Love … And The Willingness To Accept It
By Rev. Vic Fuhrman, MSC, RM
One of my all-time favorite songs is Justin Hayward's "Question" from the Moody Blues album "Question of Balance" (Threshold Records, 1970). This song is an anthem for anyone who has ever been on a spiritual path, seeking the answers to life's "unanswerable" questions. There is a soft refrain in the middle of the song where Hayward makes a profound statement:
"And when you stop and think about it,
You won't believe it's true,
That all the love you've been giving,
Has all been meant for you."
How many of us "care-givers" give ourselves the same care, consideration and love that we give others?
If it is true that what we are giving is what we desire for ourselves, why are we so hesitant to accept? This is a life lesson that I have personally struggled with since my childhood.
As a boy growing up in the fifties and sixties, the early message that I received or perceived was that you were loved based upon your performance or attractiveness.
I never felt physically attractive as I was overweight and "nerdy". However, if you did well in school, worked hard, completed your chores and behaved in a socially accepted manner, you were loved. This was the key to receiving adoration and attention from parents, family and other "adults". But along the way, at least for me, there was another message.
My father took ill early in my life and I became part of his "care-giver" team along with my mother. This established a new relationship between us and in the process we became very close. I never really felt loved by father until that time. The connection that became wired in my psyche was that love was based on giving, fixing and taking care. I became an excellent care-giver and felt loved.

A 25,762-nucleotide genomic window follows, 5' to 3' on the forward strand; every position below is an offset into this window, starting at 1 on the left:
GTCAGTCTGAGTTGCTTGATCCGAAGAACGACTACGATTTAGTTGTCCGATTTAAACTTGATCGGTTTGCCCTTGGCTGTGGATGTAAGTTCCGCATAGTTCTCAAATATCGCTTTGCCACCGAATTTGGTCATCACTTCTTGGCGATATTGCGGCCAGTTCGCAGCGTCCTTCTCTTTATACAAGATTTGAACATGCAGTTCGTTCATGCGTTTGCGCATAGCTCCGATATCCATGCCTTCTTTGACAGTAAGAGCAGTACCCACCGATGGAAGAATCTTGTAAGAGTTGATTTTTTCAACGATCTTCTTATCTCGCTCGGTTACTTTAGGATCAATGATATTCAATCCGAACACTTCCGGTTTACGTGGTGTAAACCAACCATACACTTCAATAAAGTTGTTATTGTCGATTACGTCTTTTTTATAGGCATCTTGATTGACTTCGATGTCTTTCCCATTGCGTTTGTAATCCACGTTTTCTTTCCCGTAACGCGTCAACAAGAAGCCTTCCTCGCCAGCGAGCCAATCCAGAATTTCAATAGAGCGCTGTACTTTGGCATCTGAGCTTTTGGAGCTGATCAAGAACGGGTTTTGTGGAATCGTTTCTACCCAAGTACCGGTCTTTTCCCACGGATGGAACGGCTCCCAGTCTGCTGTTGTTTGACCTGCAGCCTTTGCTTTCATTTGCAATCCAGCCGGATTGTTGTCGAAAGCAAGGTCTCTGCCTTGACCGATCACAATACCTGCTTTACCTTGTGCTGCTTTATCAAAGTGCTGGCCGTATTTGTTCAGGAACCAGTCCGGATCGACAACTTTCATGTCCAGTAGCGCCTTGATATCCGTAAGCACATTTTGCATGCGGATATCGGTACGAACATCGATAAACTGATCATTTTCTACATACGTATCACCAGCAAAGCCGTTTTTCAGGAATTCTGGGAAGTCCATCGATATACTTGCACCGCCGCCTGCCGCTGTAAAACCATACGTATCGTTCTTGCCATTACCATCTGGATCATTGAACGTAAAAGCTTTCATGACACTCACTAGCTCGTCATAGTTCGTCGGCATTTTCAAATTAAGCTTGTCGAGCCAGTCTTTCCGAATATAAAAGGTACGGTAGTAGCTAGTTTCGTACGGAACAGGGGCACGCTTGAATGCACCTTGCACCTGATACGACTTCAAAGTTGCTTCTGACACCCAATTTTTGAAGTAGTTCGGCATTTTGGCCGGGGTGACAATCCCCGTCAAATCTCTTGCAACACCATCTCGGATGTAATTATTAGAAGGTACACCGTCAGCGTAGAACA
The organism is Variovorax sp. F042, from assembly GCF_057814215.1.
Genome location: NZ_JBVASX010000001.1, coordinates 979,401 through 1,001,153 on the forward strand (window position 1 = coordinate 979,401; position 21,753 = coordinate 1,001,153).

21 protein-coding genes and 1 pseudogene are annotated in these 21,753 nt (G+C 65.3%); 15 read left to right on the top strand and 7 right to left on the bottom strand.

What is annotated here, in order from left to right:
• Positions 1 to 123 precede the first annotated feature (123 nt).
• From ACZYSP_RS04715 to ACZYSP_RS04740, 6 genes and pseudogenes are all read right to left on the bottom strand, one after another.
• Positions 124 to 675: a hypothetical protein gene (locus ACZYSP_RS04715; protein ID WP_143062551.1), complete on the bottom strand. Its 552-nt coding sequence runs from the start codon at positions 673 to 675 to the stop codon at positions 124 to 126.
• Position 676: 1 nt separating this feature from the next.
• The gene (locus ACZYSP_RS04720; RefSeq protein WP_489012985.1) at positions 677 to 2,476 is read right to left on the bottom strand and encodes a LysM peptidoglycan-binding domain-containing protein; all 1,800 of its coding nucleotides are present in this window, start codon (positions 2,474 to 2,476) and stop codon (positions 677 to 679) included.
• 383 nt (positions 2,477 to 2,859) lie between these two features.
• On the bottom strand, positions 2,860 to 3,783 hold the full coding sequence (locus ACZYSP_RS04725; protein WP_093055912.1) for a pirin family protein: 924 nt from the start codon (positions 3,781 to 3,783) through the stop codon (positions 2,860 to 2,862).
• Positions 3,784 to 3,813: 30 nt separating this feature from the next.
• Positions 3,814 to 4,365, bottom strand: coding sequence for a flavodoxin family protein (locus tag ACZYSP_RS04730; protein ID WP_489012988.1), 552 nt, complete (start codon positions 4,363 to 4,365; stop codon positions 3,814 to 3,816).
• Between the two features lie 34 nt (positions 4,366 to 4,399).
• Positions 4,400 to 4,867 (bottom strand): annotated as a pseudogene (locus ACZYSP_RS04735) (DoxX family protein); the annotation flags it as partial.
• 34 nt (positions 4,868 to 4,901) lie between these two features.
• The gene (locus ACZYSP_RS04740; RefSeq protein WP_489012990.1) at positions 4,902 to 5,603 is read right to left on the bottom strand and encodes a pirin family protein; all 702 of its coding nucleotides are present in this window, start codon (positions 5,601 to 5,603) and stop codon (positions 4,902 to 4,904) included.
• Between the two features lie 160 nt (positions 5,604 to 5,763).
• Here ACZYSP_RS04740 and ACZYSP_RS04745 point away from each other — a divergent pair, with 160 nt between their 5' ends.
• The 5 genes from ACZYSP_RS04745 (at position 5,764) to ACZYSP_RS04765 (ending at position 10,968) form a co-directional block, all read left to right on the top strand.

Then, he passed away.
It took me almost thirty years to process his transition. In that time, I unconsciously sought out ties that would replicate my relationship with my father. (A spiritual aside: my Hebrew name is Avi which means "my father".) My failed first marriage, business relationships, friendships and even spiritual associations were based on what I could do, give or fix for the other and not on who I really was as a human being and eternal soul. Somewhere along the way, self-worth and self-love were lost. Why should I be loved or liked or cared for just for who I am?
I'm grateful that a number of wonderful teachers and friends came into my life and empowered me to find that worth and love in myself. The lessons were hard learned but worth it. In the process, I had to break away from those people and places that engendered the old ways in me, but what I found was peace of mind, centering and a stronger soul connection to spirit.
I still enjoy sharing the gifts that spirit has bestowed upon me but I share them because I can and not because I feel I have to for acceptance and love.
I also now seek out friends who nurture, energetically share and love based on inner, eternal truths and not physical attributes or performance. For the first time in my life, I can honestly say the love I'm giving is the love I'm receiving. It feels good and right and honest--and I am worthy to receive it!
© 2007 Rev. Vic Fuhrman